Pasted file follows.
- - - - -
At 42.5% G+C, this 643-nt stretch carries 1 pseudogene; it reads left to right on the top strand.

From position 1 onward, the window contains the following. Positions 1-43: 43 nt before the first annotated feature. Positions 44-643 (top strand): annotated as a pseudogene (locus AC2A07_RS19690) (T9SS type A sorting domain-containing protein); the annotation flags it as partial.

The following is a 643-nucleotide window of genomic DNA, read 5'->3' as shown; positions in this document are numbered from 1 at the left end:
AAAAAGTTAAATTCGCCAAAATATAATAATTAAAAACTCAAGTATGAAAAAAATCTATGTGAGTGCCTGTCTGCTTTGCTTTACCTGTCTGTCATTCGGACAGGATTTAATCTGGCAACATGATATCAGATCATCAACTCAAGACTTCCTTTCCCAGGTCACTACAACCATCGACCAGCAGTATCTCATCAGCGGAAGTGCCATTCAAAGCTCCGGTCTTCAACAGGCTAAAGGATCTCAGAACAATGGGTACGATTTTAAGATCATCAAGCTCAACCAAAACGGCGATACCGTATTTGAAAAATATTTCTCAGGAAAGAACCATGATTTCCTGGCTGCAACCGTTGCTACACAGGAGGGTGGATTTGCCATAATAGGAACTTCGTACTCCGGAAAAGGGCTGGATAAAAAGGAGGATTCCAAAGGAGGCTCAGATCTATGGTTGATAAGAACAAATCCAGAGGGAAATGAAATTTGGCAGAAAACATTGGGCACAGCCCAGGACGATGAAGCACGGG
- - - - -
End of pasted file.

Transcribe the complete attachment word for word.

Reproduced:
At 42.5% G+C, this 643-nt stretch carries 1 pseudogene; it reads left to right on the top strand.

From position 1 onward, the window contains the following. Positions 1-43: 43 nt before the first annotated feature. Positions 44-643 (top strand): annotated as a pseudogene (locus AC2A07_RS19690) (T9SS type A sorting domain-containing protein); the annotation flags it as partial.

The following is a 643-nucleotide window of genomic DNA, read 5'->3' as shown; positions in this document are numbered from 1 at the left end:
AAAAAGTTAAATTCGCCAAAATATAATAATTAAAAACTCAAGTATGAAAAAAATCTATGTGAGTGCCTGTCTGCTTTGCTTTACCTGTCTGTCATTCGGACAGGATTTAATCTGGCAACATGATATCAGATCATCAACTCAAGACTTCCTTTCCCAGGTCACTACAACCATCGACCAGCAGTATCTCATCAGCGGAAGTGCCATTCAAAGCTCCGGTCTTCAACAGGCTAAAGGATCTCAGAACAATGGGTACGATTTTAAGATCATCAAGCTCAACCAAAACGGCGATACCGTATTTGAAAAATATTTCTCAGGAAAGAACCATGATTTCCTGGCTGCAACCGTTGCTACACAGGAGGGTGGATTTGCCATAATAGGAACTTCGTACTCCGGAAAAGGGCTGGATAAAAAGGAGGATTCCAAAGGAGGCTCAGATCTATGGTTGATAAGAACAAATCCAGAGGGAAATGAAATTTGGCAGAAAACATTGGGCACAGCCCAGGACGATGAAGCACGGG